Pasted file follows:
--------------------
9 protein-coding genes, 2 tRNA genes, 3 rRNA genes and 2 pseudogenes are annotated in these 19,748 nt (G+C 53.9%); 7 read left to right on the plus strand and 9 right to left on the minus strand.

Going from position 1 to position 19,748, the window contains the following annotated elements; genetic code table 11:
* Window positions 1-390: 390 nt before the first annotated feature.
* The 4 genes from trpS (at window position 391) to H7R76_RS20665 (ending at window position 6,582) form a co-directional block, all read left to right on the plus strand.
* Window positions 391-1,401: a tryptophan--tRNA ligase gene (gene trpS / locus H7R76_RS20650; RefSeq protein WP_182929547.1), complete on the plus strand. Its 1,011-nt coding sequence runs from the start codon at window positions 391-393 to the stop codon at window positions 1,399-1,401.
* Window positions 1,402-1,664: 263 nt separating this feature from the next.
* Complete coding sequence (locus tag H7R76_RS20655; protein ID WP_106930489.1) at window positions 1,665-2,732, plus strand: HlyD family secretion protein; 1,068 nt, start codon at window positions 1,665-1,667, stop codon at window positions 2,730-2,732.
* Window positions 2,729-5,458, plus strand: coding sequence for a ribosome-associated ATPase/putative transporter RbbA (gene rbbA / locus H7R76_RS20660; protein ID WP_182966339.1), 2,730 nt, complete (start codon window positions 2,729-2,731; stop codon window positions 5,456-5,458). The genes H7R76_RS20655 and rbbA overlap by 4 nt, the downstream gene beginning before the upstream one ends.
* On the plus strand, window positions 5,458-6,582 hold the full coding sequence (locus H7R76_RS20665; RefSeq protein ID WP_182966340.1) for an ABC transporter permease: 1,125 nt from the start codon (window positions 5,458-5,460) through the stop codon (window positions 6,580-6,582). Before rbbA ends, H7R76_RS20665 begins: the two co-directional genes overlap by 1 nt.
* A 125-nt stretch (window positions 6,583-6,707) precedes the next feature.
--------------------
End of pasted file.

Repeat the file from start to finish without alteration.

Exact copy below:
9 protein-coding genes, 2 tRNA genes, 3 rRNA genes and 2 pseudogenes are annotated in these 19,748 nt (G+C 53.9%); 7 read left to right on the plus strand and 9 right to left on the minus strand.

Going from position 1 to position 19,748, the window contains the following annotated elements; genetic code table 11:
* Window positions 1-390: 390 nt before the first annotated feature.
* The 4 genes from trpS (at window position 391) to H7R76_RS20665 (ending at window position 6,582) form a co-directional block, all read left to right on the plus strand.
* Window positions 391-1,401: a tryptophan--tRNA ligase gene (gene trpS / locus H7R76_RS20650; RefSeq protein WP_182929547.1), complete on the plus strand. Its 1,011-nt coding sequence runs from the start codon at window positions 391-393 to the stop codon at window positions 1,399-1,401.
* Window positions 1,402-1,664: 263 nt separating this feature from the next.
* Complete coding sequence (locus tag H7R76_RS20655; protein ID WP_106930489.1) at window positions 1,665-2,732, plus strand: HlyD family secretion protein; 1,068 nt, start codon at window positions 1,665-1,667, stop codon at window positions 2,730-2,732.
* Window positions 2,729-5,458, plus strand: coding sequence for a ribosome-associated ATPase/putative transporter RbbA (gene rbbA / locus H7R76_RS20660; protein ID WP_182966339.1), 2,730 nt, complete (start codon window positions 2,729-2,731; stop codon window positions 5,456-5,458). The genes H7R76_RS20655 and rbbA overlap by 4 nt, the downstream gene beginning before the upstream one ends.
* On the plus strand, window positions 5,458-6,582 hold the full coding sequence (locus H7R76_RS20665; RefSeq protein ID WP_182966340.1) for an ABC transporter permease: 1,125 nt from the start codon (window positions 5,458-5,460) through the stop codon (window positions 6,580-6,582). Before rbbA ends, H7R76_RS20665 begins: the two co-directional genes overlap by 1 nt.
* A 125-nt stretch (window positions 6,583-6,707) precedes the next feature.